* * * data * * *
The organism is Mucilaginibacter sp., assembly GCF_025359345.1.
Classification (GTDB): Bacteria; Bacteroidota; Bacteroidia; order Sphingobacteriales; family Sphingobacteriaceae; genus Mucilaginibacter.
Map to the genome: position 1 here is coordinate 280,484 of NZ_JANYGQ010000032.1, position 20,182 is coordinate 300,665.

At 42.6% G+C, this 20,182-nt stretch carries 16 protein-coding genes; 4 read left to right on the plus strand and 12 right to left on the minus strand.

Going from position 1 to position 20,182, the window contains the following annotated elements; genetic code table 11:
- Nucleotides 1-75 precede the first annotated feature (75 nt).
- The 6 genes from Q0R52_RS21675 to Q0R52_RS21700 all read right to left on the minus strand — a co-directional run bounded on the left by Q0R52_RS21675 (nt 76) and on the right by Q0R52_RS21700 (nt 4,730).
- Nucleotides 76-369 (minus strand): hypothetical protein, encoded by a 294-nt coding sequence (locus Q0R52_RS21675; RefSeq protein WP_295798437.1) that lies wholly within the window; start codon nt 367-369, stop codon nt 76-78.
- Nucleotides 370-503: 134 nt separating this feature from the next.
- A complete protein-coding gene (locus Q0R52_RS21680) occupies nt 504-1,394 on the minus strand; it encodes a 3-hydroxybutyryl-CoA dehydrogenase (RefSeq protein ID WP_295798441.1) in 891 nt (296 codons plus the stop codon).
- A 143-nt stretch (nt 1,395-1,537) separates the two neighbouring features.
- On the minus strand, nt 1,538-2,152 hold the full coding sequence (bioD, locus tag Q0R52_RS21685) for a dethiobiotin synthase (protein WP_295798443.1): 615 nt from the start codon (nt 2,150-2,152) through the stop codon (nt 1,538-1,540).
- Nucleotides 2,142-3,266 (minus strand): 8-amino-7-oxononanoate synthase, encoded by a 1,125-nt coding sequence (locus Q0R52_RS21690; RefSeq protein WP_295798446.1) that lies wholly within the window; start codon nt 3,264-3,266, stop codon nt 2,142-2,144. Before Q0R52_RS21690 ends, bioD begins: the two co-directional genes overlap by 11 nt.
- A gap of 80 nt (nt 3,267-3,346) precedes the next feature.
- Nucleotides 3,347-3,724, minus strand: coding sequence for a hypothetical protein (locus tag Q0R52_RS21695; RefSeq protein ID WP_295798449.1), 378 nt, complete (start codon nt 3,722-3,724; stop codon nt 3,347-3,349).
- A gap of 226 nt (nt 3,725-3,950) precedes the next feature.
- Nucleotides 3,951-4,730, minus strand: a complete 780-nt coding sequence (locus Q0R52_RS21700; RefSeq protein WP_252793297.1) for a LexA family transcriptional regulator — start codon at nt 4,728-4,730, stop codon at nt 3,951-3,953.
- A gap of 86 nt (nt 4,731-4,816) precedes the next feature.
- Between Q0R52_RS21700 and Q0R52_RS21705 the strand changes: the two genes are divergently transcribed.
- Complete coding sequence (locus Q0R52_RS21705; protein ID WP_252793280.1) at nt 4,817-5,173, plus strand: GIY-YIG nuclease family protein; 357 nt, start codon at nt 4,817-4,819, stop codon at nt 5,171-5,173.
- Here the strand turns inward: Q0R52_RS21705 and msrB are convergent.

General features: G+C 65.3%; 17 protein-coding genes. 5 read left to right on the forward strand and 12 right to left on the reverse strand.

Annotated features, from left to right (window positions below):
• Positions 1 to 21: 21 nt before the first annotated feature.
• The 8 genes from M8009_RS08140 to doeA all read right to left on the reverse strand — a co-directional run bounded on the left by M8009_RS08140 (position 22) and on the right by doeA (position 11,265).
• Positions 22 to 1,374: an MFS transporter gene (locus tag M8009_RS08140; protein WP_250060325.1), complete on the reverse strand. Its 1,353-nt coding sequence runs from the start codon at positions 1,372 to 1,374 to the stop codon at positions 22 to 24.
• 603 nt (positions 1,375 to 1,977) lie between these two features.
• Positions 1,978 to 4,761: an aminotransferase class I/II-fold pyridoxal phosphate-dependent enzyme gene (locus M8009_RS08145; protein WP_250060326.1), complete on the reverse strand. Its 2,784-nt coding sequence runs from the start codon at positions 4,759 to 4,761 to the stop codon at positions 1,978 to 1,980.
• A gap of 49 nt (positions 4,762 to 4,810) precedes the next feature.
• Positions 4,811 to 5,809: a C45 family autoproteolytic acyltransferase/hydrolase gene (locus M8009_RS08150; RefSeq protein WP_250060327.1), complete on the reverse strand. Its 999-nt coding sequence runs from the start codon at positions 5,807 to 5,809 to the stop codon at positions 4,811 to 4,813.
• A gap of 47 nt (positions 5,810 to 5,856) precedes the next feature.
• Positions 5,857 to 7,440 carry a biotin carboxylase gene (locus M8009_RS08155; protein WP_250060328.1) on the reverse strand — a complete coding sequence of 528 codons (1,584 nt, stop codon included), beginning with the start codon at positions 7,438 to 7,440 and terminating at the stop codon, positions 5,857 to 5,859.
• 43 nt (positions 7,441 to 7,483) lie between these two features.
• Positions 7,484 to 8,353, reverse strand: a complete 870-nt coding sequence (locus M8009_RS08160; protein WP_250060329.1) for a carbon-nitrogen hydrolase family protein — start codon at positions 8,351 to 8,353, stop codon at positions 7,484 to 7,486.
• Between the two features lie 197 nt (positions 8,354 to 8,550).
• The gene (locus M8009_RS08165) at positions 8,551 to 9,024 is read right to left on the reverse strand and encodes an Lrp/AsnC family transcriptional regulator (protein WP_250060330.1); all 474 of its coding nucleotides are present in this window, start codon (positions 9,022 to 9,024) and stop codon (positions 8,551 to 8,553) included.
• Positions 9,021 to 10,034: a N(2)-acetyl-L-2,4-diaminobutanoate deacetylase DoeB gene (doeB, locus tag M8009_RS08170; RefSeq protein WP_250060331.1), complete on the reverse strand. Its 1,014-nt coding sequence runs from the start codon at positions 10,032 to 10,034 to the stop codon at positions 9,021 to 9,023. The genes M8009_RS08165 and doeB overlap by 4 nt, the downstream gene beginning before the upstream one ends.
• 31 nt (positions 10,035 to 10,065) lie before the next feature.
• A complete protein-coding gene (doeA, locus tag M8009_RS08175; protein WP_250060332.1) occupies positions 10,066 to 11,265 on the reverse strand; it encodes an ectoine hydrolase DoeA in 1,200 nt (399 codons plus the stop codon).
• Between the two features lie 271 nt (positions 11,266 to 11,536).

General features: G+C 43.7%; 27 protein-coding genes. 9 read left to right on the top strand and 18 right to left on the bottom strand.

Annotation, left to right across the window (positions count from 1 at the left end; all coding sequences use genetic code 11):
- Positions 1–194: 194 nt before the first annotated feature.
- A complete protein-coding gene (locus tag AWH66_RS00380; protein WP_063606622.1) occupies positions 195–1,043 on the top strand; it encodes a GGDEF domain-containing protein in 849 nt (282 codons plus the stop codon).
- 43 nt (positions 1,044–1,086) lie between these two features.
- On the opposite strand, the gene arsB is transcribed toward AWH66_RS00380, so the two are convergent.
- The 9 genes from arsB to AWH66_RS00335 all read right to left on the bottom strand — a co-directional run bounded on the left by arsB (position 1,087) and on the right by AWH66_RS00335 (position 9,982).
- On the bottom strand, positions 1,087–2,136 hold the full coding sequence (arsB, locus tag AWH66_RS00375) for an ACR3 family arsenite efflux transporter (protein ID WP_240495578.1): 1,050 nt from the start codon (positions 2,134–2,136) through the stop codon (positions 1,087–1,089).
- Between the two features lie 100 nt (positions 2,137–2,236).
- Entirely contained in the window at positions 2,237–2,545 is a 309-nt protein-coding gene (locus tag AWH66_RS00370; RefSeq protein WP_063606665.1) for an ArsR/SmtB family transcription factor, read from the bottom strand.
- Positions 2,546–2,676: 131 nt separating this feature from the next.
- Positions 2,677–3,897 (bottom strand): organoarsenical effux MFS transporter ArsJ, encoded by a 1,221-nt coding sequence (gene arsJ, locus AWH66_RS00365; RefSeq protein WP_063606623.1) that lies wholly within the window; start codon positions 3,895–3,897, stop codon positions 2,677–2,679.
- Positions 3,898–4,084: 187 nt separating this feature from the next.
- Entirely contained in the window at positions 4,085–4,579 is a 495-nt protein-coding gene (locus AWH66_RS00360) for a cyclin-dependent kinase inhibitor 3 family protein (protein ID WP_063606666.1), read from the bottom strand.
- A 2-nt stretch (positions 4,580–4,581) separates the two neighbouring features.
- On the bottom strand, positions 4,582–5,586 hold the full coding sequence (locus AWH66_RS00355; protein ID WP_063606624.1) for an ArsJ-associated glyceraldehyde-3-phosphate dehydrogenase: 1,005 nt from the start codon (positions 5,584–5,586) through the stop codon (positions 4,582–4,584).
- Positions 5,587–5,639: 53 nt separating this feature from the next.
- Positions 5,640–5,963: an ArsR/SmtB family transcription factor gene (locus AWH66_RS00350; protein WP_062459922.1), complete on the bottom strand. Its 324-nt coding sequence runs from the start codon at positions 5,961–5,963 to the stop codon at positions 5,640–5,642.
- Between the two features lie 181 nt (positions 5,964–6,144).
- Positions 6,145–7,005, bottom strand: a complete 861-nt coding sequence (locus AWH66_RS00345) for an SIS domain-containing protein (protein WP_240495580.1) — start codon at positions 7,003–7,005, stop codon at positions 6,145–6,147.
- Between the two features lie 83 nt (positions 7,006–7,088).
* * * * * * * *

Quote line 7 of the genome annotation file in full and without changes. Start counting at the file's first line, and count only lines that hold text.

- The 6 genes from Q0R52_RS21675 to Q0R52_RS21700 all read right to left on the minus strand — a co-directional run bounded on the left by Q0R52_RS21675 (nt 76) and on the right by Q0R52_RS21700 (nt 4,730).